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Does your stomach churn after you drink milk? Do you have diarrhea soon afterward? If so, you may be lactose intolerant.
Lactose intolerance means that you cannot digest foods with lactose in them. Lactose is the sugar found in milk and foods made with milk. You cannot digest lactose because your small intestine does not have enough of an enzyme called lactase.
Symptoms of lactose intolerance usually begin within a half hour to two hours after eating or drinking foods that contain lactose. Symptoms include:
Lactose intolerance is not the same as milk allergy. Milk allergy is due to a problem with your body's defense system, called the immune system. In contrast, lactose intolerance is caused by not having enough lactase. Symptoms of milk allergy start right after drinking milk. But symptoms of lactose intolerance take longer to develop.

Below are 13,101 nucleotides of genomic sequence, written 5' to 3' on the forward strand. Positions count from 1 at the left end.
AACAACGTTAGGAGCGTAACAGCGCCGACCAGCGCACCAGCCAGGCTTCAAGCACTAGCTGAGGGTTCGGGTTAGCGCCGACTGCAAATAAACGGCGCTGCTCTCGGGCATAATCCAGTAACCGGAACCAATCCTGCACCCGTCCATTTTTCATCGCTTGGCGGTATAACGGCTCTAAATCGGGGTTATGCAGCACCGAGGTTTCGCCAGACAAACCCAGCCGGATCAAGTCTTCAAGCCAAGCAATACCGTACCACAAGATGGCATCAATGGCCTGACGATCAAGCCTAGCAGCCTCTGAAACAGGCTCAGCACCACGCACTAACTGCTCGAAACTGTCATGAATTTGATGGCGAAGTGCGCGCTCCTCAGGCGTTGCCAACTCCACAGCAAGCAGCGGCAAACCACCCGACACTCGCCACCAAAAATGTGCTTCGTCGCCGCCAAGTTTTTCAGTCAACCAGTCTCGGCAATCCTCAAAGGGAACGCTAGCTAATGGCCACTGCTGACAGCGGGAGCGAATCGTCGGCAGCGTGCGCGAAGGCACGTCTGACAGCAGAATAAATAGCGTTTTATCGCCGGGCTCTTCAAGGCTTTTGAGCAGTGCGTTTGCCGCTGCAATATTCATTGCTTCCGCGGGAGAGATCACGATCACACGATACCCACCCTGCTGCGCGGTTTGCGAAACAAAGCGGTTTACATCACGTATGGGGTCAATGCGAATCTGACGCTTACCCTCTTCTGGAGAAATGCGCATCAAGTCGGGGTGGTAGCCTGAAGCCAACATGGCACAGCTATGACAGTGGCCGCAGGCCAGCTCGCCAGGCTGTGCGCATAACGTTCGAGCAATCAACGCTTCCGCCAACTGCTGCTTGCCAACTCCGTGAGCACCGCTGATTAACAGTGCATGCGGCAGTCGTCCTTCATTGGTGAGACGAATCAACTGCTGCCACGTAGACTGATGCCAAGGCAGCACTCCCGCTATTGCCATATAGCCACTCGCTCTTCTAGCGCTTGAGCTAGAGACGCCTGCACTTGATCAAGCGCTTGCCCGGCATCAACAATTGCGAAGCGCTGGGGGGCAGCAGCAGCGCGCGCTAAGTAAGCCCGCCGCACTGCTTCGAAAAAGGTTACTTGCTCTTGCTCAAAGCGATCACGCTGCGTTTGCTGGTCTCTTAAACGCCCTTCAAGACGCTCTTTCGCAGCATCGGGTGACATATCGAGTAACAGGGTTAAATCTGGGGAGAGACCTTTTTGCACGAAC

Lactose intolerance is more common in some ethnic groups — in particular, Asians, blacks, Hispanics, and Native Americans. The condition is also more common in older people, since our bodies produce fewer lactase enzymes as we age.
Although it is uncomfortable, the condition is not serious. One way to avoid symptoms is to eat less food with lactose. Besides milk, lactose is also in:
Lactose is also added to some prepared foods, such as:
If you plan to eat foods with lactose, you can try taking a lactase tablet just before eating. The tablet supplies your body with the lactase that it's missing. Another option is to drink lactose-reduced milk. It contains the same nutrients as milk, including calcium and vitamin D, but less lactose.
Some people with lactose intolerance find that they can eat a small amount of some foods with lactose. For instance, they may be able to eat yogurt or aged cheeses, like cheddar or Swiss. Others find that they can tolerate milk if they drink it in small amounts or drink it at meals.
If you cannot tolerate any amount of milk or milk products, you should find other ways to get enough calcium. Calcium is needed for healthy bones and teeth. See our list of foods rich in calcium. Also, ask your doctor if you should take a calcium supplement every day.
Content last updated: June 17, 2008.
Resources last updated: June 17, 2008.